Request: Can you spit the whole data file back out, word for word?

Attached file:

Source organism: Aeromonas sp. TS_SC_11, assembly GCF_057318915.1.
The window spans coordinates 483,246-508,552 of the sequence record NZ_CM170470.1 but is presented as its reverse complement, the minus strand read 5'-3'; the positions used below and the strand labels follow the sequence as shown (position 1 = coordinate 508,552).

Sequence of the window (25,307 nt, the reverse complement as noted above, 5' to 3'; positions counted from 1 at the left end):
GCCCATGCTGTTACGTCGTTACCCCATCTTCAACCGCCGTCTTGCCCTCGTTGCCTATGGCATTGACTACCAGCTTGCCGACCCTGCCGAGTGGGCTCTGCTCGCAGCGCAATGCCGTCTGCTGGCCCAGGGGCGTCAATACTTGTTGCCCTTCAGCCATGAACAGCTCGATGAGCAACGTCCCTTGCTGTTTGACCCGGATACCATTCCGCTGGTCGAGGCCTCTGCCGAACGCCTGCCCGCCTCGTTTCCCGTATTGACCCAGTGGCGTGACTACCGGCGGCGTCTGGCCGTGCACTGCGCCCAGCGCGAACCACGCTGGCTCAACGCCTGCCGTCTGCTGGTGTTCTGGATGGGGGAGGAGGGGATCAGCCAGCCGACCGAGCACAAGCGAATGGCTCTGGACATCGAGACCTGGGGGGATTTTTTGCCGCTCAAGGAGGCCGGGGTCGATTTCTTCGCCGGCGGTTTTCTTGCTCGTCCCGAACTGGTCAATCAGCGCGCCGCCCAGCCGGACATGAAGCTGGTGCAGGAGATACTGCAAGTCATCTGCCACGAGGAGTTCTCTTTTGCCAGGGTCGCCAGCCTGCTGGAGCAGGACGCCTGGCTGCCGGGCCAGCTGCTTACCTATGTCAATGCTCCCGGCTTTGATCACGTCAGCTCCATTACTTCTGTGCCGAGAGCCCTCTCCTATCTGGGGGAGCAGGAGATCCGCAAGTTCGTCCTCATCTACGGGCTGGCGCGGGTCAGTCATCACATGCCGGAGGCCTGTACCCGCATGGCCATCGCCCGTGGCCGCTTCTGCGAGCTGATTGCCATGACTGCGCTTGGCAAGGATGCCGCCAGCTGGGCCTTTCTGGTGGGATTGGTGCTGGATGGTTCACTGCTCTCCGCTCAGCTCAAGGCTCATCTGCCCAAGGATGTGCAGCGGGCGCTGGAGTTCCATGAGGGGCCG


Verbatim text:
Source organism: Aeromonas sp. TS_SC_11, assembly GCF_057318915.1.
The window spans coordinates 483,246-508,552 of the sequence record NZ_CM170470.1 but is presented as its reverse complement, the minus strand read 5'-3'; the positions used below and the strand labels follow the sequence as shown (position 1 = coordinate 508,552).

Sequence of the window (25,307 nt, the reverse complement as noted above, 5' to 3'; positions counted from 1 at the left end):
GCCCATGCTGTTACGTCGTTACCCCATCTTCAACCGCCGTCTTGCCCTCGTTGCCTATGGCATTGACTACCAGCTTGCCGACCCTGCCGAGTGGGCTCTGCTCGCAGCGCAATGCCGTCTGCTGGCCCAGGGGCGTCAATACTTGTTGCCCTTCAGCCATGAACAGCTCGATGAGCAACGTCCCTTGCTGTTTGACCCGGATACCATTCCGCTGGTCGAGGCCTCTGCCGAACGCCTGCCCGCCTCGTTTCCCGTATTGACCCAGTGGCGTGACTACCGGCGGCGTCTGGCCGTGCACTGCGCCCAGCGCGAACCACGCTGGCTCAACGCCTGCCGTCTGCTGGTGTTCTGGATGGGGGAGGAGGGGATCAGCCAGCCGACCGAGCACAAGCGAATGGCTCTGGACATCGAGACCTGGGGGGATTTTTTGCCGCTCAAGGAGGCCGGGGTCGATTTCTTCGCCGGCGGTTTTCTTGCTCGTCCCGAACTGGTCAATCAGCGCGCCGCCCAGCCGGACATGAAGCTGGTGCAGGAGATACTGCAAGTCATCTGCCACGAGGAGTTCTCTTTTGCCAGGGTCGCCAGCCTGCTGGAGCAGGACGCCTGGCTGCCGGGCCAGCTGCTTACCTATGTCAATGCTCCCGGCTTTGATCACGTCAGCTCCATTACTTCTGTGCCGAGAGCCCTCTCCTATCTGGGGGAGCAGGAGATCCGCAAGTTCGTCCTCATCTACGGGCTGGCGCGGGTCAGTCATCACATGCCGGAGGCCTGTACCCGCATGGCCATCGCCCGTGGCCGCTTCTGCGAGCTGATTGCCATGACTGCGCTTGGCAAGGATGCCGCCAGCTGGGCCTTTCTGGTGGGATTGGTGCTGGATGGTTCACTGCTCTCCGCTCAGCTCAAGGCTCATCTGCCCAAGGATGTGCAGCGGGCGCTGGAGTTCCATGAGGGGCCG